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was very moved, and had been for years, by the planting of
wildflowers, blue bonnets, on the Texas highways.
Now she wants to make Washington a demonstration
area, and I'm going to a meeting next week, on the 17th, the
first meeting of a Washington committee, in the hope that I
can hear what plans there are and what the response is, and also
maybe make some suggestions and maybe even give something to be
planted in her honor. I'm hoping that we can get some jets of
water, fountains, in the reflecting pool in front of the Washington
Monument, between the Washington Monument and the Lincoln
Memorial, and that we can get cherry trees planted in that area
and take some of the 65,000 azaleas that belong to the Department
of Agriculture in a botanical garden that none of us have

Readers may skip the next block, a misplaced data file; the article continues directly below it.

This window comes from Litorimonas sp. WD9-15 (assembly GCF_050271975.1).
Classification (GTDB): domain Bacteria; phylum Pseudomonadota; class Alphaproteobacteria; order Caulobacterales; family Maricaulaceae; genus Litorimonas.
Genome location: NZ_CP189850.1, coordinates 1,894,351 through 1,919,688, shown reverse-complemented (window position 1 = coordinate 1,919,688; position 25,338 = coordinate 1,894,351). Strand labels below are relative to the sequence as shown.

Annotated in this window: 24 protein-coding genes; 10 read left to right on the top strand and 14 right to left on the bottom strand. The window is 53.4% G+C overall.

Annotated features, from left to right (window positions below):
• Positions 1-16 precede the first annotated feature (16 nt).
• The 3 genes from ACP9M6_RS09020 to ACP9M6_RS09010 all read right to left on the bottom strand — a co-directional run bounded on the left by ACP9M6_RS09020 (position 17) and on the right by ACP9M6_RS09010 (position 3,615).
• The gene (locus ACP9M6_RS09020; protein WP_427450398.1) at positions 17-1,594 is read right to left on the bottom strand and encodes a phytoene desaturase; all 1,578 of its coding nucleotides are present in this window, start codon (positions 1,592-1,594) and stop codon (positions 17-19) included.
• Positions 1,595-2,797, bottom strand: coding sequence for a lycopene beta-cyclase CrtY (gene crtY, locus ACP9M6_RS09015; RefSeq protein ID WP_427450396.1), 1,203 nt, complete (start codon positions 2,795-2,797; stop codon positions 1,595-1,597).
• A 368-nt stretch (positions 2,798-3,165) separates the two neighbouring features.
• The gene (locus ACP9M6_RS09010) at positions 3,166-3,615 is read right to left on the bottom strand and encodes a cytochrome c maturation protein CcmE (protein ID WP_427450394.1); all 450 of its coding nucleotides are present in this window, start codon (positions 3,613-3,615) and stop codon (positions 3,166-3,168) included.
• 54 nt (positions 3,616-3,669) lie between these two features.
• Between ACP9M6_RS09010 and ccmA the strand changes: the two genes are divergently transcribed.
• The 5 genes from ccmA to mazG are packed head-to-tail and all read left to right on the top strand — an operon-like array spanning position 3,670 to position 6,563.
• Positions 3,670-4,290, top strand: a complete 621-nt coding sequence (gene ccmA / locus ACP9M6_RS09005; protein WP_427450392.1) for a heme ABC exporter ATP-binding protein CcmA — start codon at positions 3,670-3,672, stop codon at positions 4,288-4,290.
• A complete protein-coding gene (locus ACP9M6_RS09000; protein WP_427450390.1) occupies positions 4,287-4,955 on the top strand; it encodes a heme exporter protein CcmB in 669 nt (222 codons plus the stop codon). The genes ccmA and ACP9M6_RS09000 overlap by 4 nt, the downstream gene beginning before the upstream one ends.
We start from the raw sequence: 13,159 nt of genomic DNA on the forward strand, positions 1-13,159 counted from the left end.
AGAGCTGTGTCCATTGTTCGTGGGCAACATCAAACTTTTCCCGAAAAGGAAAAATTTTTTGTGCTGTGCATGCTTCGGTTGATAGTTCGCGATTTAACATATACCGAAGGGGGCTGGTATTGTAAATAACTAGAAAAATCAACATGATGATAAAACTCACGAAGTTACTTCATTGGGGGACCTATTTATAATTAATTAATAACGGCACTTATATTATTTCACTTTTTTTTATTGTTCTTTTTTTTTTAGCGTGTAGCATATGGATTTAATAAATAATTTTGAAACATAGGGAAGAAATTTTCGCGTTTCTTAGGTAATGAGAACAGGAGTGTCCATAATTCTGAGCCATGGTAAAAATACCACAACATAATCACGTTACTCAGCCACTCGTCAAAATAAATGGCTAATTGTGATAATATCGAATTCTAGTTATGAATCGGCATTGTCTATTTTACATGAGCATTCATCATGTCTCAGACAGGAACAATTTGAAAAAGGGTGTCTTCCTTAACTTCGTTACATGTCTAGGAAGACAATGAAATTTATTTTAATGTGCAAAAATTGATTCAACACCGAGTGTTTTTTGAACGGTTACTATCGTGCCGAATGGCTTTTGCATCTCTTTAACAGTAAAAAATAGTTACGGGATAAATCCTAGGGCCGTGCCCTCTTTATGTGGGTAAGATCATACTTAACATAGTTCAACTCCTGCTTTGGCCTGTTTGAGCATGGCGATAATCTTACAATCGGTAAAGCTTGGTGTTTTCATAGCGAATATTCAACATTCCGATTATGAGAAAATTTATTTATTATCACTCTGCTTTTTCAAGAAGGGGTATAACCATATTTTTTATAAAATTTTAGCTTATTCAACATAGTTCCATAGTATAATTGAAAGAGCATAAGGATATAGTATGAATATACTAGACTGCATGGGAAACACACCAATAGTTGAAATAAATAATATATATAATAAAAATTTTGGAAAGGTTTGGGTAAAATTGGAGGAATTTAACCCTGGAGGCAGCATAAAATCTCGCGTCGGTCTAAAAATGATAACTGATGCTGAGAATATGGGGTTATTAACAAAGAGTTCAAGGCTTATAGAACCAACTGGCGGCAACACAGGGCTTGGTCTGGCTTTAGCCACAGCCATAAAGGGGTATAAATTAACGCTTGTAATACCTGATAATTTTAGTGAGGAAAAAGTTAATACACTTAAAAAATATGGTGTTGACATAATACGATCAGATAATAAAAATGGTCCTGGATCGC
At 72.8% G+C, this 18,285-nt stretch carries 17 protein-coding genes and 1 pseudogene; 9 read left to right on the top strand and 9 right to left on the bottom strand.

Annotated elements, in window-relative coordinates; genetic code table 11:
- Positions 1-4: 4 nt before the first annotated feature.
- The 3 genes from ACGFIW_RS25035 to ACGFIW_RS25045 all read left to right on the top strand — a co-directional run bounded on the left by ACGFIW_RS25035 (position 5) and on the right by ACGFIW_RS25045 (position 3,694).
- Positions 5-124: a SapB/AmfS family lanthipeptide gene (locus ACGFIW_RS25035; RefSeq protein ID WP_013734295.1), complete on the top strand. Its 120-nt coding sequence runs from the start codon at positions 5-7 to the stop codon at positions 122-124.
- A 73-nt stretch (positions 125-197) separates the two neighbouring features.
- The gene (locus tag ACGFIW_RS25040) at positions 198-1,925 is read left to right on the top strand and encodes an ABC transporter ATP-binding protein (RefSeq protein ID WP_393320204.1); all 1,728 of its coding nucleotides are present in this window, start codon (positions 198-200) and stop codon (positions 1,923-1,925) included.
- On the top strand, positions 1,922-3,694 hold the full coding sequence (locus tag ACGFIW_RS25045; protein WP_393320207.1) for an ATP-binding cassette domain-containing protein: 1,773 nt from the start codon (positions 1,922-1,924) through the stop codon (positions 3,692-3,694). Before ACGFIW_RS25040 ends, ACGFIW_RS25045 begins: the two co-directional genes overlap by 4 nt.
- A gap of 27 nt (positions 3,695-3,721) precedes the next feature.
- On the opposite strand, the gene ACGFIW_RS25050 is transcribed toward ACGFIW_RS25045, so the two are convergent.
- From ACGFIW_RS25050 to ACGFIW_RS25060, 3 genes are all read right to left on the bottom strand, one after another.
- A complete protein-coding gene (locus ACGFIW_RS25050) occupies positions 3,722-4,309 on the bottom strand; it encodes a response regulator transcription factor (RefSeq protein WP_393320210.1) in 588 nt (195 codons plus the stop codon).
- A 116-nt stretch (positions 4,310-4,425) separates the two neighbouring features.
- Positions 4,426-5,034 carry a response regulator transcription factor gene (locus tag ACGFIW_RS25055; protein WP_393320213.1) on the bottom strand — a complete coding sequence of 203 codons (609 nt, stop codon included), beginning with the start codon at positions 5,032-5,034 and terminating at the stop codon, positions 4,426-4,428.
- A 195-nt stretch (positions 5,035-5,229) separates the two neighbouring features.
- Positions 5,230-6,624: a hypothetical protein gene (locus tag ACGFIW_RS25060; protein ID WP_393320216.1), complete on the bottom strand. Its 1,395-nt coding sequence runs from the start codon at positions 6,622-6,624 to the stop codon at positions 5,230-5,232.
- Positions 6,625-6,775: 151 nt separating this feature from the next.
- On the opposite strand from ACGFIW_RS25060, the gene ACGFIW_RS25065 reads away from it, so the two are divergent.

ever seen, and plant them in front of public buildings and in
high-traffic areas. I suggested to her that we should plant
masses of flowers and flowering trees where masses of people pass,
and she seemed to like this idea. There's no use to plant things
where nobody ever sees them.
Washington lends itself to this sort of thing.
Oh, it's already so beautiful. It already has
the trees; it already has the wonderful man-made vistas. It just
needs to be enhanced.
It's not the most difficult project.
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